In a lot of company infrastructures, there has always been a feeling of ‘them and us’. Workers in the office or on the shop floor didn’t feel comfortable talking to or mixing with management. This can be a great shame in most cases because if a leader is inaccessible, how can they have an idea about what’s happening in the office and on the shop floor?
A good workplace wellbeing practice is to remove the disconnect between management and their regular workers. Respect should transcend all employment lines, which is why encouraging good communications between all employees can go a long way to improving the office environment.
Improved communications can involve all workers sharing the same staff room or kitchen, regardless of their seniority. Having an open-door policy where any employee is free to talk directly to the boss should also be encouraged.
Most companies have regular staff appraisals and meetings with their line managers or supervisors. A system where each employee is recognized and is given feedback about how their work contributes to the greater business as a whole can create a more inclusive environment. This can create a positive atmosphere where each employee feels truly valued and appreciated at work.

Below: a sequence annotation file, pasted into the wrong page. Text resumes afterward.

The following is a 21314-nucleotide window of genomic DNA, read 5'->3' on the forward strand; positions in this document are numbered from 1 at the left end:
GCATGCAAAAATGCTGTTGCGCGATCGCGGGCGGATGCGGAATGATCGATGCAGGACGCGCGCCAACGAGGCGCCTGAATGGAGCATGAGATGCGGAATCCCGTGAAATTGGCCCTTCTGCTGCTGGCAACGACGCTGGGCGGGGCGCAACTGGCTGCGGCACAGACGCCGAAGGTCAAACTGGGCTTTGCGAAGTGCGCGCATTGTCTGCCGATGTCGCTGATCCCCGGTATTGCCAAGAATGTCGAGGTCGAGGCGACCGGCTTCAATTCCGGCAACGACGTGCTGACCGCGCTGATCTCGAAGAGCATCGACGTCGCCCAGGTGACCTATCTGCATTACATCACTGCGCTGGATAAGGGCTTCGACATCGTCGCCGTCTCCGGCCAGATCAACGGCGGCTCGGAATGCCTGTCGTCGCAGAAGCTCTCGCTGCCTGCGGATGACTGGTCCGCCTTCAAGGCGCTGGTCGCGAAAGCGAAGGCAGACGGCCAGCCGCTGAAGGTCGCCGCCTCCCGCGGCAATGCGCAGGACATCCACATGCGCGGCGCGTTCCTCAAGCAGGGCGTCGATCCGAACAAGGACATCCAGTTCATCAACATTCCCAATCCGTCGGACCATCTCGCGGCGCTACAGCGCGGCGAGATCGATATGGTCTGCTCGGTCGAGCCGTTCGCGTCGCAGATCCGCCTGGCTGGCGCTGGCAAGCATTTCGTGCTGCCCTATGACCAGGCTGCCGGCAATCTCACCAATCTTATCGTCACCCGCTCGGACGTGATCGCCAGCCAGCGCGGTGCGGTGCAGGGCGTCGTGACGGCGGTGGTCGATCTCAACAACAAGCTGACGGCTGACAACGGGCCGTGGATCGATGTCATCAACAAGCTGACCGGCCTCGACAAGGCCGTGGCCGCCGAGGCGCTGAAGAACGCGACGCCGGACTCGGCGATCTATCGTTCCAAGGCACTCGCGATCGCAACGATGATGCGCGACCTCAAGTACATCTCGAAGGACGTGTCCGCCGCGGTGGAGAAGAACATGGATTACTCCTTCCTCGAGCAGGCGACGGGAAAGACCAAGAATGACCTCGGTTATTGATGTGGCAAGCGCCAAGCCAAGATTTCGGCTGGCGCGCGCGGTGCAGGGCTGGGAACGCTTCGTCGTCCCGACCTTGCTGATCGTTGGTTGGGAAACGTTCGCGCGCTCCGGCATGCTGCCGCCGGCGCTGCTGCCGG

6. Start or Expand Your Employee Assistance Program
An Employee Assistance Program (EAP) is a formal initiative aimed at helping employees resolve personal or work-related issues, affecting their performance, health, and/or mental well-being.
Typically, such programs will include a mix of counseling, health, and legal services that employees can leverage to resolve their problems.
Make sure that all employees are aware of the services at their disposal. And, if possible, try to deliver some of these virtually.
Smart business owners understand that creating a good working environment where staff can interact and support each other is healthy and results in greater overall productivity. Corporate wellness initiatives — ad hoc at first, and systemized later on — are an essential step towards building such an environment!